Outside the Walls: The “Subarbs” of Michilimackinac

Outside the Walls: The “Subarbs” of Michilimackinac

In the 18th century, the summer population of Michilimackinac could swell into the thousands as voyageurs, clerks, merchants, and other French-Canadian, British, and Native American participants in the fur trade descended on the post for the annual trading season. Given the relatively small size of the town inside the fort’s walls, where did all of these people live? By the 1760s, a growing collection of homes sprang up east of the fort, creating the suburbs of Michilimackinac.  (more…)

Fort Fright

Fort Fright

The autumn air is crisp and cool as you pass down the trail of lantern lights, the skeleton soldiers are waiting to welcome you to Colonial Michilimackinac. It’s time for Fort Fright.

A Werewolf watches as unsuspecting visitors enter Fort Fright.

This haven for lutins, werewolves and other bad-tempered creatures, the fort provides a fun, fall atmosphere for the entire family with it’s fair-share of scary experiences and historical background. (more…)

Obscure Places on Mackinac Island

Obscure Places on Mackinac Island

Every year, thousands of people come to Mackinac Island and visit such well-known places as Arch Rock, British Landing, Sugar Loaf, and Fort Mackinac. But have you ever visited Desha Mound, Langlade Craig, Echo Grotto, or Raymbault Height? These are just a few of the 212 named “places of interest” on the island listed by the Michigan Historical Commission in a 1916 travel bulletin. (more…)

Captain George Etherington: Michilimackinac’s Unfortunate Commander

Captain George Etherington: Michilimackinac’s Unfortunate Commander

Many visitors to the Straits of Mackinac are aware of the events of June 2, 1763, when a group of 400 Ojibwa men captured the British fort of Michilimackinac through a skillful surprise attack. The Ojibwa attack, which initially took the form of a seemingly-innocent game of baggatiway in honor of King George III’s birthday, ended in just minutes, with 15 soldiers dead and commanding officer Captain George Etherington held prisoner. The loss of Michilimackinac was undoubtedly the low point of Etherington’s life, but this resourceful officer ultimately enjoyed a long career in the British military. (more…)

Mackinac’s Contribution to Fashion? Hats!

Mackinac’s Contribution to Fashion? Hats!

Nearly all European and American men wore felt hats in the 18th century. Hats came in numerous shapes and sizes, as seen in this 1747 engraving by famed illustrator William Hogarth.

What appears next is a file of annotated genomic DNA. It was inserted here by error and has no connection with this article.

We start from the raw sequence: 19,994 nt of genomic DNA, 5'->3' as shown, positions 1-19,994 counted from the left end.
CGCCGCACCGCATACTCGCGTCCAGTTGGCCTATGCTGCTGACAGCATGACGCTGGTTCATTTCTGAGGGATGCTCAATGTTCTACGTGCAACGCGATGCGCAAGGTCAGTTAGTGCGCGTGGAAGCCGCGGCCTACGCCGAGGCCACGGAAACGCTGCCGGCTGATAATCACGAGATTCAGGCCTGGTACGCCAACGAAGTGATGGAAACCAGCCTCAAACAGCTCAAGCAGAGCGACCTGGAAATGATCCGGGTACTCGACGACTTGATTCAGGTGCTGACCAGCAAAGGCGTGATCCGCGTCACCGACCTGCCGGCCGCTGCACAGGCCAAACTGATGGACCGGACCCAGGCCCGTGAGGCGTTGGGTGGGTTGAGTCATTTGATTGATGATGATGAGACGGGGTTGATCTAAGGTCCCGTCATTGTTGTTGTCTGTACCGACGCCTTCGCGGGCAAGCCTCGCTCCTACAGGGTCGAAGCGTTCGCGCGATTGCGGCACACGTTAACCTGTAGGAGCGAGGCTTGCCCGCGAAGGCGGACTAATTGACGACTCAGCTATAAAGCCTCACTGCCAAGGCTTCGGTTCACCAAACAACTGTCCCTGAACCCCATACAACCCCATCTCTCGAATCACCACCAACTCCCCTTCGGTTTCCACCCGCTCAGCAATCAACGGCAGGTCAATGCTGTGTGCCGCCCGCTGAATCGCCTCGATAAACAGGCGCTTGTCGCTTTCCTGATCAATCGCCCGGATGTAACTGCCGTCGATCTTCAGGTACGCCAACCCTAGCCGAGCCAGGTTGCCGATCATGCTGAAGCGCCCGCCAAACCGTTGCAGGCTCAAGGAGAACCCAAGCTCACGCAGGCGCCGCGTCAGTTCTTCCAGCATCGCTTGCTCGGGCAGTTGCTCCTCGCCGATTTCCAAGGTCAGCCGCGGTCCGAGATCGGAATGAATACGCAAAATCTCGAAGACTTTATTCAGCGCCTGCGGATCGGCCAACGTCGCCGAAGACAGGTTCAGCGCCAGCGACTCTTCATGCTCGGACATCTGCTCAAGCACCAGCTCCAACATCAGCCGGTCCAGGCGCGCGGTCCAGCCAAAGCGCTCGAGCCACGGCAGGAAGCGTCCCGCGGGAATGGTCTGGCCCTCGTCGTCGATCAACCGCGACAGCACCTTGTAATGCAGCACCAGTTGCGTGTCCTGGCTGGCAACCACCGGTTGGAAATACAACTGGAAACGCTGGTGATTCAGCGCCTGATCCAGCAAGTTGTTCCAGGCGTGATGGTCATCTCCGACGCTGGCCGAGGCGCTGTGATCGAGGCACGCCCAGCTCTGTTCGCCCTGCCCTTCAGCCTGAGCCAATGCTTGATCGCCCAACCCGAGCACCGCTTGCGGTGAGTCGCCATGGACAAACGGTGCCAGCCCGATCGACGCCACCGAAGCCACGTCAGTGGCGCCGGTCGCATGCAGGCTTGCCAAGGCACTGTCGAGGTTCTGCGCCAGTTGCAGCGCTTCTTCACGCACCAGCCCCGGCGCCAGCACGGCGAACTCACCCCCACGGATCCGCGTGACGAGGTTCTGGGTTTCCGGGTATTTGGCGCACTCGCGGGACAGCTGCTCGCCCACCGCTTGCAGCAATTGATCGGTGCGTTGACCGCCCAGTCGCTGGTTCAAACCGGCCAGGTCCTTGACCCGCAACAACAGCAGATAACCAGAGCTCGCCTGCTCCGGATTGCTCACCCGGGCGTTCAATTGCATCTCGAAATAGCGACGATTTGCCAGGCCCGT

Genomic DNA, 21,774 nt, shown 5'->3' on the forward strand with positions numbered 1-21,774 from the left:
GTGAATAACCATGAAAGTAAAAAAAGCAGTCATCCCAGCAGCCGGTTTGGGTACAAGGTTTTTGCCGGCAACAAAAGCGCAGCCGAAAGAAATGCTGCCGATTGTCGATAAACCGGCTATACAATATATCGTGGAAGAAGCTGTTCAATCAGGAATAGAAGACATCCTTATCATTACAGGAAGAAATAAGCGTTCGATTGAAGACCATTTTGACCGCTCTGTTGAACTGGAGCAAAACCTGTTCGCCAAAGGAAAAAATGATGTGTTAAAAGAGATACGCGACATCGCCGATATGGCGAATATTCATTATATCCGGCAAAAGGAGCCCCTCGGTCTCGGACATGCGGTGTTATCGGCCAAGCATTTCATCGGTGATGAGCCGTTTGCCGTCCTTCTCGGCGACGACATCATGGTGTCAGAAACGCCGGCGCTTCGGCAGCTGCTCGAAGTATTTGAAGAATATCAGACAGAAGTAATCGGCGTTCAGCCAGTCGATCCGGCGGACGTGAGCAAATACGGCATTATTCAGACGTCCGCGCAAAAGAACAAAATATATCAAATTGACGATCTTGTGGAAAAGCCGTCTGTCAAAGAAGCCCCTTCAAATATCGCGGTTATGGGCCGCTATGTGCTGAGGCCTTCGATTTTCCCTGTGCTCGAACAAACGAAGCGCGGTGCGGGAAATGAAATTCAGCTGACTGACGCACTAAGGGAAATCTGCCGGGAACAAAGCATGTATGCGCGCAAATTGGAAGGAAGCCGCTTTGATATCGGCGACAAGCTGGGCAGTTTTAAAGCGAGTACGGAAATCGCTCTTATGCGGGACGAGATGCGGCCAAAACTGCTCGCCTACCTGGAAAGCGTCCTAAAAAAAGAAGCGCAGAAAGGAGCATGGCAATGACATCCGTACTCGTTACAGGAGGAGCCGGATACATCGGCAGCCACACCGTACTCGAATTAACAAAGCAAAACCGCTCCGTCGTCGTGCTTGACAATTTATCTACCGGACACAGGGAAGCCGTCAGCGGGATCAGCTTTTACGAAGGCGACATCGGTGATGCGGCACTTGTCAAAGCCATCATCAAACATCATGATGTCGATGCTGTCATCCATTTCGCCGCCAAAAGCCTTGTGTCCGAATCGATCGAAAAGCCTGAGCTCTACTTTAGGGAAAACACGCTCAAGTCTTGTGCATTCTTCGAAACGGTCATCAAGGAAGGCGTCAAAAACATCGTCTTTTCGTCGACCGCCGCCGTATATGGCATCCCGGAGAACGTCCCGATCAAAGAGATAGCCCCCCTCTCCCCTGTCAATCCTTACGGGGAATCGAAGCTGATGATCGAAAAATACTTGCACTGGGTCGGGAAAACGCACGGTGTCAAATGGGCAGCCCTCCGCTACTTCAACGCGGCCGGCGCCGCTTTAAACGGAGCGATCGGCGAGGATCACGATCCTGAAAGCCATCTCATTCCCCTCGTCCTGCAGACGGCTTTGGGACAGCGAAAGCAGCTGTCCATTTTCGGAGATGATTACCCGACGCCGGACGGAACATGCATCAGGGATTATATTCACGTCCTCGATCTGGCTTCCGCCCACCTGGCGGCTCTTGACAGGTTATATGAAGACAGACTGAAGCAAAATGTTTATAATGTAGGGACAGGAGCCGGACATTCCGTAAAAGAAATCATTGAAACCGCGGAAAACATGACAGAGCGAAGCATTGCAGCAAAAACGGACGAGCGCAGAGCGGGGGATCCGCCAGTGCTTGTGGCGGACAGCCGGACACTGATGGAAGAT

Nearly all European and American men wore felt hats in the 18th century. Hats came in numerous shapes and sizes, as seen in this 1747 engraving by famed illustrator William Hogarth.

For over 200 years, Michilimackinac, and later Mackinac Island, were centers of the Great Lakes fur trade. Every summer, merchants based at Michilimackinac or on the island shipped tons of furs to factories on the Atlantic coast or in Europe. Trapped by indigenous people around the Great Lakes, otter, muskrat, mink, rabbit, fox, and especially beaver pelts were highly prized in the garment and fashion industry. These furs were used to trim collars and cuffs, line capes and muffs, and, most importantly, to make felt hats. (more…)

The 10th Regiment at Michilimackinac

The 10th Regiment at Michilimackinac

008 copyToday, visitors to Colonial Michilimackinac will meet interpreters representing members of the 8th, or King’s, Regiment of Foot, which served at the fort from 1774 to 1781. The men of the 8th replaced soldiers from the 10th Regiment, who left their own mark on Michilimackinac during their stay between 1772 and 1774. The 10th Regiment also played a critical role in the American Revolution soon after their departure from the Great Lakes. (more…)

Preserving Island Business History: Arnold Transit Company

Preserving Island Business History: Arnold Transit Company

George T. Arnold

George T. Arnold

For 138 years, the Arnold Transit Line ferried passengers to and from Mackinac Island. The company started out as the Mackinac Lumber Company. Founded by George T. Arnold and two business partners in 1878, it later became the Arnold and Coats Ferry Line. In 1890, Arnold bought out his competitors and incorporated the company. Thus, the Arnold Transit Line was born! Its fleet was a common sight near Mackinac Island into November 2016 when its assets were sold to Star Line Mackinac Island Ferry. (more…)

Historic Solar Events at the Straits: The Parhelion of 1671

Historic Solar Events at the Straits: The Parhelion of 1671

The solar eclipse which will take place on August 21 will be the first total eclipse of the sun visible across the entire United States in nearly 100 years. The path of the totality of the eclipse (the area where the moon will perfectly align with the sun, momentarily but completely blocking the view of the sun from the ground) will pass south of the Straits of Mackinac, but viewers in northern Michigan will still be able to see the moon block about 75% of the sun. (more…)

History of the Fort Mackinac Tea Room

History of the Fort Mackinac Tea Room

Patrons enjoying lunch with a view, ca. 1965. Note the colonial-style uniforms worn by the waitresses.

Patrons enjoying lunch with a view, ca. 1965. Note the colonial-style uniforms worn by the waitresses.

The Tea Room has been a memorable part of a visit to Fort Mackinac for decades. Located in the historic 1780 Officers’ Stone Quarters it provides a place of refreshment in a quaint atmosphere with the added bonus of the best view of any restaurant on the island.  (more…)